– notes, frequently asked questions and useful links from the archivist and curator of manuscripts at Balliol College, University of Oxford. Opinions expressed are the author's own.

Thing 7

The task for Thing 7 of 23Things for research is to investigate Twitter. I’m glad we’ve reached this topic; I’ve been tweeting from work since May 2011 and I still am not clear that it’s worth doing. But 23Things has a list of handy tips for effective tweeting, and reasons it might be useful. Some I already do, some I can add to. I like the possibility for asking and answering questions – the Twitter aspect of International Archives Day (see http://askarchivists.wordpress.com/, @AskArchivists) is a brilliant idea. But this year’s event was a 100% fizzle! Maybe it’s a question of advertising and linking and so on. The downside is, to do all this effectively requires more time spent tweeting, and reading tweets. Which does mean less time spent doing what I think  of as Actual Work. There are ways to organise twit-feeds – I had some lists set up, but then they changed and my lists/saved searches disappeared. Maybe all I need is a bit more perseverance and enthusiasm? I did enjoy hearing more from other participants at the recent CILIP RBSCG conference via Twitter conversations, and received lots of interesting answers to a question I posted. So maybe it’s a case of more used = more useful. 2013 is Balliol 750th anniversary year – at least officially ;). There will be lots of  events going on, so with all the extra publicity coming up anyway, maybe it should be the Year of the Tweet for me. I’m encouraged to at least engage more and see what happens. But I’ll keep track of how much time it takes up…

Update 23 April 2013: still learning about Twitter… . Finally got wise to the Tweetdeck app to schedule tweets through the week, so I only have to use it about once a week but my presence is maintained much more often and regularly. Most scheduled tweets are about new resources available online, new blog posts, or updates on relevant events happening at St Cross. This means I don’t spend time getting distracted by Twitter, but neither are my followers overwhelmed by an irritating torrent of updates once a week. I receive email notices about direct messages or other Interactions, so I can log in and respond to those as and when. I especially appreciate Tweetdeck being online, as this means I can use it on my no-downloads-permitted work computer.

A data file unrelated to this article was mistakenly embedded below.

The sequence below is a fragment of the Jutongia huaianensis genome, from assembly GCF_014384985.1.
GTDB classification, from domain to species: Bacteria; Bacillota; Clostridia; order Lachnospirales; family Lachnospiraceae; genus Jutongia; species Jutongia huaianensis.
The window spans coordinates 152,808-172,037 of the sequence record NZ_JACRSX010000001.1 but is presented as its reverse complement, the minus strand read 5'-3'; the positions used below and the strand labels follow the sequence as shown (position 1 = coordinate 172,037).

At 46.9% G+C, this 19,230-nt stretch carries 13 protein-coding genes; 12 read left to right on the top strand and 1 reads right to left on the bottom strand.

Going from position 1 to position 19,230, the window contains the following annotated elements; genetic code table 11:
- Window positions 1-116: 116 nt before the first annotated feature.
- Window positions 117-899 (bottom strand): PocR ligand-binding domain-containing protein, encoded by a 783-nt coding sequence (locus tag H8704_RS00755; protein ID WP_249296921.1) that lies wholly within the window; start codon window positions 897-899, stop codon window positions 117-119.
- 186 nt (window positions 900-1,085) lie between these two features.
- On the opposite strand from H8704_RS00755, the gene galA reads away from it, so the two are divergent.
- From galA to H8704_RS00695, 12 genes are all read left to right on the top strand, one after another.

And another thing I’ve only learned today, the difference between starting a Tweet with whatever and including somebody’s @handle and starting the tweet with an @handle. I make a point every Monday to thank all the week’s new followers. Sometimes this ends up as several tweets in a row, which must be annoying. Until today, I formatted these as ‘Thanks for recent follows to @this @that @theother’. This meant that ALL my followers saw all of these tweets. However, if I understand correctly, if I say ‘@tom @dick @harry Thanks for your recent follows!’ then only the people mentioned and anyone who follows BOTH me and one of them will see the one that mentions our mutual friend. This seems like the less spammy option.

It’s hard to evaluate the finer points of Twettiquette – would new followers prefer to be mentioned, even in a list of unrelated others, to all of my other followers? Quite possibly. But that probably irritates all the rest of my followers. I’ll carry on starting follow thanks with @handle until something happens to make me think again. I came across this tip on Nina Badzin’s site – very helpful. There are loads of Twitter primers out there, but their arrangement of basic and subtle manners differs wildly, and sometimes their advice conflicts. And conventions change – constant reevaluation…

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